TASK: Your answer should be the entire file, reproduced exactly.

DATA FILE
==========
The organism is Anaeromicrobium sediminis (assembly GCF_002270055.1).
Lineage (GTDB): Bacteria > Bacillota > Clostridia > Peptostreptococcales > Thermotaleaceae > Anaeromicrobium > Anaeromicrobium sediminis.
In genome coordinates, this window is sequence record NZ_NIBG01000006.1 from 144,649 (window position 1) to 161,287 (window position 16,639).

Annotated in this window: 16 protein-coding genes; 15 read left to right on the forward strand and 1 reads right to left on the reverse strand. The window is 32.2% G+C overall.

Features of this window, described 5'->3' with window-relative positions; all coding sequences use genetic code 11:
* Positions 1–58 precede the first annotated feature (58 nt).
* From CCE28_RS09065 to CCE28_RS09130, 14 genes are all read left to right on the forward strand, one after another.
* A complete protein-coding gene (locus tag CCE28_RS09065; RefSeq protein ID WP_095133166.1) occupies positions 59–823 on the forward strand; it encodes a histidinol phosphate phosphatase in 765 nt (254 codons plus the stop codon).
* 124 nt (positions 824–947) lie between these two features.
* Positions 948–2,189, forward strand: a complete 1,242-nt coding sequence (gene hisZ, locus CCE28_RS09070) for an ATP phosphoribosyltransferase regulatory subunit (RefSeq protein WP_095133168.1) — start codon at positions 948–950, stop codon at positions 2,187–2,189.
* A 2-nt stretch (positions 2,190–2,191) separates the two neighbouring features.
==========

The organism is Anaeromicrobium sediminis (assembly GCF_002270055.1).
Lineage (GTDB): Bacteria > Bacillota > Clostridia > Peptostreptococcales > Thermotaleaceae > Anaeromicrobium > Anaeromicrobium sediminis.
In genome coordinates, this window is sequence record NZ_NIBG01000006.1 from 144,649 (window position 1) to 161,287 (window position 16,639).

Annotated in this window: 16 protein-coding genes; 15 read left to right on the forward strand and 1 reads right to left on the reverse strand. The window is 32.2% G+C overall.

Features of this window, described 5'->3' with window-relative positions; all coding sequences use genetic code 11:
* Positions 1–58 precede the first annotated feature (58 nt).
* From CCE28_RS09065 to CCE28_RS09130, 14 genes are all read left to right on the forward strand, one after another.
* A complete protein-coding gene (locus tag CCE28_RS09065; RefSeq protein ID WP_095133166.1) occupies positions 59–823 on the forward strand; it encodes a histidinol phosphate phosphatase in 765 nt (254 codons plus the stop codon).
* 124 nt (positions 824–947) lie between these two features.
* Positions 948–2,189, forward strand: a complete 1,242-nt coding sequence (gene hisZ, locus CCE28_RS09070) for an ATP phosphoribosyltransferase regulatory subunit (RefSeq protein WP_095133168.1) — start codon at positions 948–950, stop codon at positions 2,187–2,189.
* A 2-nt stretch (positions 2,190–2,191) separates the two neighbouring features.